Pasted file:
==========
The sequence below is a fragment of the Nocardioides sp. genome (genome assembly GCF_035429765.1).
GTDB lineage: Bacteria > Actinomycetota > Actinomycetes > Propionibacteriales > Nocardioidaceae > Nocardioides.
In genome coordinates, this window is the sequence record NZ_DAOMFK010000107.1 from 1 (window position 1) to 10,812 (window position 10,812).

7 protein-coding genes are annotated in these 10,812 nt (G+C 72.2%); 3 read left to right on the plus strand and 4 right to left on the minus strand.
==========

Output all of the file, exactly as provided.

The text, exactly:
The sequence below is a fragment of the Nocardioides sp. genome (genome assembly GCF_035429765.1).
GTDB lineage: Bacteria > Actinomycetota > Actinomycetes > Propionibacteriales > Nocardioidaceae > Nocardioides.
In genome coordinates, this window is the sequence record NZ_DAOMFK010000107.1 from 1 (window position 1) to 10,812 (window position 10,812).

7 protein-coding genes are annotated in these 10,812 nt (G+C 72.2%); 3 read left to right on the plus strand and 4 right to left on the minus strand.